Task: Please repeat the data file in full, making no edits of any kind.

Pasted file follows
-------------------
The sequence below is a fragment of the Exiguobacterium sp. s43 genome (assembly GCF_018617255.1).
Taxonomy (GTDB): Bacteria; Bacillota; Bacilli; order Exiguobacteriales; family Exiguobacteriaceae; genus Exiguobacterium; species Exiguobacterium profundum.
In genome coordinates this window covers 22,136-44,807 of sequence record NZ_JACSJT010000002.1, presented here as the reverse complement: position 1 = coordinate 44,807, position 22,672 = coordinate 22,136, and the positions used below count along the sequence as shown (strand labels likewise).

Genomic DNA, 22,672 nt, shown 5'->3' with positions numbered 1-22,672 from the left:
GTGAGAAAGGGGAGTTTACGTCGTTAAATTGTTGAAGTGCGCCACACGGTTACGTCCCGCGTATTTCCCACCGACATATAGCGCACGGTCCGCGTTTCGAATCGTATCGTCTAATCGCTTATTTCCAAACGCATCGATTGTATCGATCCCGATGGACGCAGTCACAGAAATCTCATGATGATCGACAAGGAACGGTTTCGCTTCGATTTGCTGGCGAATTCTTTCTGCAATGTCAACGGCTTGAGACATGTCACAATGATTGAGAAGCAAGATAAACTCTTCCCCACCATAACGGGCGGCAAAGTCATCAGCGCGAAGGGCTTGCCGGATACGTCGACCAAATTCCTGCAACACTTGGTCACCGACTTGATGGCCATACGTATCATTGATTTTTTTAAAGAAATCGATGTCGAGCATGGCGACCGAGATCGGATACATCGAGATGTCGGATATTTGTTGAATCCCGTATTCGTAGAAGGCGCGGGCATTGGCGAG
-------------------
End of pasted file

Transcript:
The sequence below is a fragment of the Exiguobacterium sp. s43 genome (assembly GCF_018617255.1).
Taxonomy (GTDB): Bacteria; Bacillota; Bacilli; order Exiguobacteriales; family Exiguobacteriaceae; genus Exiguobacterium; species Exiguobacterium profundum.
In genome coordinates this window covers 22,136-44,807 of sequence record NZ_JACSJT010000002.1, presented here as the reverse complement: position 1 = coordinate 44,807, position 22,672 = coordinate 22,136, and the positions used below count along the sequence as shown (strand labels likewise).

Genomic DNA, 22,672 nt, shown 5'->3' with positions numbered 1-22,672 from the left:
GTGAGAAAGGGGAGTTTACGTCGTTAAATTGTTGAAGTGCGCCACACGGTTACGTCCCGCGTATTTCCCACCGACATATAGCGCACGGTCCGCGTTTCGAATCGTATCGTCTAATCGCTTATTTCCAAACGCATCGATTGTATCGATCCCGATGGACGCAGTCACAGAAATCTCATGATGATCGACAAGGAACGGTTTCGCTTCGATTTGCTGGCGAATTCTTTCTGCAATGTCAACGGCTTGAGACATGTCACAATGATTGAGAAGCAAGATAAACTCTTCCCCACCATAACGGGCGGCAAAGTCATCAGCGCGAAGGGCTTGCCGGATACGTCGACCAAATTCCTGCAACACTTGGTCACCGACTTGATGGCCATACGTATCATTGATTTTTTTAAAGAAATCGATGTCGAGCATGGCGACCGAGATCGGATACATCGAGATGTCGGATATTTGTTGAATCCCGTATTCGTAGAAGGCGCGGGCATTGGCGAG